THE GLEANERS AND I, a French documentary by Agnes Varda, focuses on changes in
the character of gleaning which have occured within her lifetime. Protected by
a centuries-old law and once a communal activity, gleaning has become primarily
an individual endeavor. Where rural gleaning once created a distribution
mechanism for food, contemporary business emphasis on uniformity of size
contributes toward wasteful dumping rather than redistribution. Varda also
films contemporary gleaners in the city food markets at closing time. Some
glean to survive; others declare it to be a political statement against waste.
MY BIG FAT GREEK WEDDING
A young Greek woman working in the family restaurant, Toula Portokalos ruefully
comments that like all Greek women, she was put upon this earth for three
purposes: to marry a Greek man, to have Greek children, and to feed everyone
until the day she dies. When she defies two of these expectations by falling in
love Ian Miller, a WASP vegetarian, neither the couple nor their families can
quite comprehend the eating habits of the other's culture. At the wedding
reception Toula's father, who specialized in finding the Greek root of any word,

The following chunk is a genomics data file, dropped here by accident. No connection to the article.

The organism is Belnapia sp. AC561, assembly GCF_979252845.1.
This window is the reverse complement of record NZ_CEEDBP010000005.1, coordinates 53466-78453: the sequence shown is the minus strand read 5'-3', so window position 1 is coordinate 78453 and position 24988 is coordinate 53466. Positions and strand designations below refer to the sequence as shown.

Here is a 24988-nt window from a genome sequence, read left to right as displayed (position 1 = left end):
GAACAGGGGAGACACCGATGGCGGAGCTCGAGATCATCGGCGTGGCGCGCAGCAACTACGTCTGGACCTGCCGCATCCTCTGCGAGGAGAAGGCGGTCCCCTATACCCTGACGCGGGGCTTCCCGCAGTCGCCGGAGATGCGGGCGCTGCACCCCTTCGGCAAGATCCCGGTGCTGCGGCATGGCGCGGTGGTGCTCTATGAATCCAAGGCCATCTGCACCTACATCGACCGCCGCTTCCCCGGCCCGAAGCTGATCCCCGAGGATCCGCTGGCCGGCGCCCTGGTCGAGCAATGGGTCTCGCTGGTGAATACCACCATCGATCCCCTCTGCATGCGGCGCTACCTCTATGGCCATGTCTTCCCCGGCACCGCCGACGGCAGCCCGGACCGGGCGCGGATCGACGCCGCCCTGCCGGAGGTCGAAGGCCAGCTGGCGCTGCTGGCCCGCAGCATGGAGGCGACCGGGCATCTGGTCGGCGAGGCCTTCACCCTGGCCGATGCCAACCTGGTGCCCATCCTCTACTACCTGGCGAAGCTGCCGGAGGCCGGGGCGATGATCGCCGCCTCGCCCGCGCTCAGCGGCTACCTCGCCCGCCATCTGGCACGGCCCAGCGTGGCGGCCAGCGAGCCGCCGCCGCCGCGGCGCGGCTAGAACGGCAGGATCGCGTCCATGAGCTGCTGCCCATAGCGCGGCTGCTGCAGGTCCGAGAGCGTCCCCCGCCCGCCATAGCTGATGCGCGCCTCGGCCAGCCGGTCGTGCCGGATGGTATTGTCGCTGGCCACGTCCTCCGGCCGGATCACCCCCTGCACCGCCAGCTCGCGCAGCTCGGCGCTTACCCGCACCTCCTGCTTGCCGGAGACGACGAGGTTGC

declares that "Miller" comes from the Greek word for apple, and "Portokalos" is
based on the Greek word for oranges--and so "in the end we're all fruits."
Greenville (SC) County Library System
Gary Handman wrote:
> Hi all:
> Well not trivia really (but sorta): I'm putting together a food in the movies
> web page (and bibliography) for a course here on the politics and culture of
> food (cool, eh?). Take a look http://www.lib.berkeley.edu/MRC/food.html
> I know there's more...I could use your help.
> Here are the ground rules:
> 1. Movie or scene must "say" something substantive about the relationship of
> food/eating/cooking to race/ethnicity, gender, class, sex, etc. etc. etc.
> The usual academic focuses...
> 2. Movie must be available on video (because I'm relating this page to stuff
> we own or can acquire)
> 3. Give me a two to four line description of the movie or scene and I'll put
> your name up in lights on the page.
> Bon appetite!Gary HandmanDirectorMedia Resources CenterMoffitt LibraryUC
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